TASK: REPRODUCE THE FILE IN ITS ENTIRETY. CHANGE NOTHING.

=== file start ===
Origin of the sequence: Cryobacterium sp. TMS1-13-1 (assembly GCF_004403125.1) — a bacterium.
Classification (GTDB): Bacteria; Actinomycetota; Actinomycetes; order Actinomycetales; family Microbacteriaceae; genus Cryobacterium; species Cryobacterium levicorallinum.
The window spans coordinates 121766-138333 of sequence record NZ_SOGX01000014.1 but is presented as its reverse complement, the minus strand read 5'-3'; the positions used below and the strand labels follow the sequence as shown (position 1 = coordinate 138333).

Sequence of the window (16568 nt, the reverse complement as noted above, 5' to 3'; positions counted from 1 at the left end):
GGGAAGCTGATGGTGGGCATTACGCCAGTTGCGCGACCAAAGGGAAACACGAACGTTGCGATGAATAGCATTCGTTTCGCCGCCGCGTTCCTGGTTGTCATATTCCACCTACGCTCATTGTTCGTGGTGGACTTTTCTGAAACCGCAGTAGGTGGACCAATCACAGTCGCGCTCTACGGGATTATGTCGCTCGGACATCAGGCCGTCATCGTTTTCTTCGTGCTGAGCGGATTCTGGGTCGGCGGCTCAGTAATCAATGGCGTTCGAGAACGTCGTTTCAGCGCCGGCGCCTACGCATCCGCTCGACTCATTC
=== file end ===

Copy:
Origin of the sequence: Cryobacterium sp. TMS1-13-1 (assembly GCF_004403125.1) — a bacterium.
Classification (GTDB): Bacteria; Actinomycetota; Actinomycetes; order Actinomycetales; family Microbacteriaceae; genus Cryobacterium; species Cryobacterium levicorallinum.
The window spans coordinates 121766-138333 of sequence record NZ_SOGX01000014.1 but is presented as its reverse complement, the minus strand read 5'-3'; the positions used below and the strand labels follow the sequence as shown (position 1 = coordinate 138333).

Sequence of the window (16568 nt, the reverse complement as noted above, 5' to 3'; positions counted from 1 at the left end):
GGGAAGCTGATGGTGGGCATTACGCCAGTTGCGCGACCAAAGGGAAACACGAACGTTGCGATGAATAGCATTCGTTTCGCCGCCGCGTTCCTGGTTGTCATATTCCACCTACGCTCATTGTTCGTGGTGGACTTTTCTGAAACCGCAGTAGGTGGACCAATCACAGTCGCGCTCTACGGGATTATGTCGCTCGGACATCAGGCCGTCATCGTTTTCTTCGTGCTGAGCGGATTCTGGGTCGGCGGCTCAGTAATCAATGGCGTTCGAGAACGTCGTTTCAGCGCCGGCGCCTACGCATCCGCTCGACTCATTC